When a home has been neglected for several decades, it takes a certain set of skills to bring it up to date, while respecting the original style. The new owners knew this 1911 neocolonial in Arlington was a fixer upper when they bought it. The bathrooms hadn’t been functional in a long time, and the kitchen was small, and clearly in need of an upgrade. These are the kinds of challenges that we are uniquely qualified to address, while fully realizing the vision for the home.
The owners wanted to reorient the space and better integrate the kitchen into the rest of the house. We achieved this by changing the main access point so that it opens into the living room, and expanding the kitchen by incorporating the space from the original half-bath and mudroom. The new design improved the flow, while creating room for modern conveniences.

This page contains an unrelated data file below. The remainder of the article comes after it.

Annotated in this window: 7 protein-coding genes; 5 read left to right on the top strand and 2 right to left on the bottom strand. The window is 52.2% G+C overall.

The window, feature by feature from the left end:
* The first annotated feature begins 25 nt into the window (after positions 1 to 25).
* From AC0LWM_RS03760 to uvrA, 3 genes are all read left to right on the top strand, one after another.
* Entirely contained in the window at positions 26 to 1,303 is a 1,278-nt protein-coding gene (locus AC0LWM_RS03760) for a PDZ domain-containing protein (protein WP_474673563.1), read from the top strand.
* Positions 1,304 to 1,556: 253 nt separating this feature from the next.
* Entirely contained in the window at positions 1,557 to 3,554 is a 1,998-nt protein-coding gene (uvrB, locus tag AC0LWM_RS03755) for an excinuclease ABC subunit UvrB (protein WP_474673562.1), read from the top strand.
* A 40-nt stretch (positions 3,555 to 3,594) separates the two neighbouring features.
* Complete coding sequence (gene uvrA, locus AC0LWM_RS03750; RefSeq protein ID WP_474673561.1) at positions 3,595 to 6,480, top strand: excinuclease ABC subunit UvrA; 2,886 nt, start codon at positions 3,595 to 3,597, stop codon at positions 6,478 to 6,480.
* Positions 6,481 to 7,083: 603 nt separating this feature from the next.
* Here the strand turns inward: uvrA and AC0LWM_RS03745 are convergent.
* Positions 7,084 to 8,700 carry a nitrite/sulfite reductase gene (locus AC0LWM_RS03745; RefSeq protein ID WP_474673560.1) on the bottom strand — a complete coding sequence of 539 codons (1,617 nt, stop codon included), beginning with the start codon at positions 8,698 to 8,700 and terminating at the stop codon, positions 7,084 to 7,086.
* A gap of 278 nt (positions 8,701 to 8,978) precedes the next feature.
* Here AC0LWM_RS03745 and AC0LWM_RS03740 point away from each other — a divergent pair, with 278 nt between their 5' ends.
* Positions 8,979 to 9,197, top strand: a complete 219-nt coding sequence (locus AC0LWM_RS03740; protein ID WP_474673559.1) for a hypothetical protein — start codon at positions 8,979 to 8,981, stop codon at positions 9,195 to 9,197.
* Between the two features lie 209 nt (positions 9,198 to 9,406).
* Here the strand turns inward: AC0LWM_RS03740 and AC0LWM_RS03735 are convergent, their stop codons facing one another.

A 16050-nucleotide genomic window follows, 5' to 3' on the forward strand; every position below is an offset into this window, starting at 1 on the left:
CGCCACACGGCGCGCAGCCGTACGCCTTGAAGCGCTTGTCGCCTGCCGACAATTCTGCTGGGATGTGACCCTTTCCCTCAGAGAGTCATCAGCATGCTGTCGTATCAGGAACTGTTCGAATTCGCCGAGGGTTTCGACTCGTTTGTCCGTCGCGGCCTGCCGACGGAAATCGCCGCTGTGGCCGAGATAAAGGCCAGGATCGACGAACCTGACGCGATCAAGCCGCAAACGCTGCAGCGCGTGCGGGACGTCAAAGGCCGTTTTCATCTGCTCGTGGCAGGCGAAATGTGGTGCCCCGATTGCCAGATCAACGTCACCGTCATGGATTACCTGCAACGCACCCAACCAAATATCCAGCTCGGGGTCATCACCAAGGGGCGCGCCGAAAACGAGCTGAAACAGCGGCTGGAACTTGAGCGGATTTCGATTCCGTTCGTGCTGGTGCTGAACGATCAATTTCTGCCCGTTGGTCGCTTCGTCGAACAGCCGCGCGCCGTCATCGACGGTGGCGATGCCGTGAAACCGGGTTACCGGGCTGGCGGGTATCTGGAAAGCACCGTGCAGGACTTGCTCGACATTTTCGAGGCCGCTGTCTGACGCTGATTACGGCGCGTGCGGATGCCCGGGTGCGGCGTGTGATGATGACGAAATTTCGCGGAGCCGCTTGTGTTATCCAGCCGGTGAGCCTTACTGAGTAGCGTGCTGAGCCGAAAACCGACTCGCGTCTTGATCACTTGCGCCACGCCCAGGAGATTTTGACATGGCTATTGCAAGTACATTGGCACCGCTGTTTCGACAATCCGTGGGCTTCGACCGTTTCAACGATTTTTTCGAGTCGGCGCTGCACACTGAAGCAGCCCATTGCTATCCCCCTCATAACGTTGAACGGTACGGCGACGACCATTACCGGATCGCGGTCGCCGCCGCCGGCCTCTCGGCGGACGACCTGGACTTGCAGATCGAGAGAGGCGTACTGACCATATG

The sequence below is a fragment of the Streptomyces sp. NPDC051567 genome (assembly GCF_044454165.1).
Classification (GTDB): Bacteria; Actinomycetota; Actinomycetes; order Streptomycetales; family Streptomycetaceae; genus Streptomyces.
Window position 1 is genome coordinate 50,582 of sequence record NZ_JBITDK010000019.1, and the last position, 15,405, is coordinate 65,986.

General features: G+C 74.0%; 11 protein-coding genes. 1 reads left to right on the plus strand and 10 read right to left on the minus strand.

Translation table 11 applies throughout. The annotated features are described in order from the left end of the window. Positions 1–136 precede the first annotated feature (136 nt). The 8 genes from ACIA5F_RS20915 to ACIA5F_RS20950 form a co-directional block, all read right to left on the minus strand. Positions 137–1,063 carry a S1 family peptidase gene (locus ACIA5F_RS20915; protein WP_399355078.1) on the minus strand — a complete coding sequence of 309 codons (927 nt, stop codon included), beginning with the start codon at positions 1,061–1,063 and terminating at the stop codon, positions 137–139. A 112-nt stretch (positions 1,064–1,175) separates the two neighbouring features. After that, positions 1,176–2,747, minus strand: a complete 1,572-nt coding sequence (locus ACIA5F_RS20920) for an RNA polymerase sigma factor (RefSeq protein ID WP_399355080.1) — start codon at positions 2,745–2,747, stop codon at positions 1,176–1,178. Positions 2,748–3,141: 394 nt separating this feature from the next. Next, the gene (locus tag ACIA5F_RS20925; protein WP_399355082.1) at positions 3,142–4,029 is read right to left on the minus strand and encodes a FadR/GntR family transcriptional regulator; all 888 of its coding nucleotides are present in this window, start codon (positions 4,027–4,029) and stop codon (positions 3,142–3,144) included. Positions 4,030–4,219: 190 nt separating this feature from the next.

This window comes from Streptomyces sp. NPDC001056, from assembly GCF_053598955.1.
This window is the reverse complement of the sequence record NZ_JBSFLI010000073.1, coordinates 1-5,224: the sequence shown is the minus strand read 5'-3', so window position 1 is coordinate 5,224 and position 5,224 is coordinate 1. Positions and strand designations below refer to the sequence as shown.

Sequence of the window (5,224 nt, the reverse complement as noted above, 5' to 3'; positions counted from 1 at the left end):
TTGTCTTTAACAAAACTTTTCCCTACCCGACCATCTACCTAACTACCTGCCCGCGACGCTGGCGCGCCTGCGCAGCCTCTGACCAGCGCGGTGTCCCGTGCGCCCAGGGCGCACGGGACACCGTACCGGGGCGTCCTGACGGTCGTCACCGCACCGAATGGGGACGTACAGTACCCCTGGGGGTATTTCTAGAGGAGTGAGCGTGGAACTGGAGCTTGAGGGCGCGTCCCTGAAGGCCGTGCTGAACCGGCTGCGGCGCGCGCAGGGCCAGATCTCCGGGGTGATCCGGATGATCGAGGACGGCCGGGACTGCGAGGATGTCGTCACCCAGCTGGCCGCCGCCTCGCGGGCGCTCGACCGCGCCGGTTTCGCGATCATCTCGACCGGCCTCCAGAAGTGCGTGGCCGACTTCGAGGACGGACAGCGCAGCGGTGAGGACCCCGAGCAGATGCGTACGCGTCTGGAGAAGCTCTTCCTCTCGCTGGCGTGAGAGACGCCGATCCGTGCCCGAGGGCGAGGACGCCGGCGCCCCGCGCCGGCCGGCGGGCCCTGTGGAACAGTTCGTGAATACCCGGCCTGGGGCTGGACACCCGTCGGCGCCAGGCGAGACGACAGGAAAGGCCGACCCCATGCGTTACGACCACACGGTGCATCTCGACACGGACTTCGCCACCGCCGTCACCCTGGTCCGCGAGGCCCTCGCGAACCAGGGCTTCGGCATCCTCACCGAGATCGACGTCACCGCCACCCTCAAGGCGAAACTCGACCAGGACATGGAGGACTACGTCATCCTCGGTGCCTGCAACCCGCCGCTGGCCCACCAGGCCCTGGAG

The installation of a tongue-and-groove coffered ceiling, and reclaimed black walnut floors, pay tribute to the home’s original era. Custom cabinetry and card catalog drawers, made by Mottl Builders & Cabinetry, provide a novel organizing system for storage. The owners hand-picked the Petra Cardosa countertops, the glass pendants above the island, and the white arabesque tile behind the stove top. They were delighted to be a part of the process, and credit S+H’s lead carpenter, Peter Fougere, for his impeccable eye and expertise in restoring historic houses. The project was featured in the March/April 2019 issue of New England Home magazine.
- Photographer: Sabrina Cole Quinn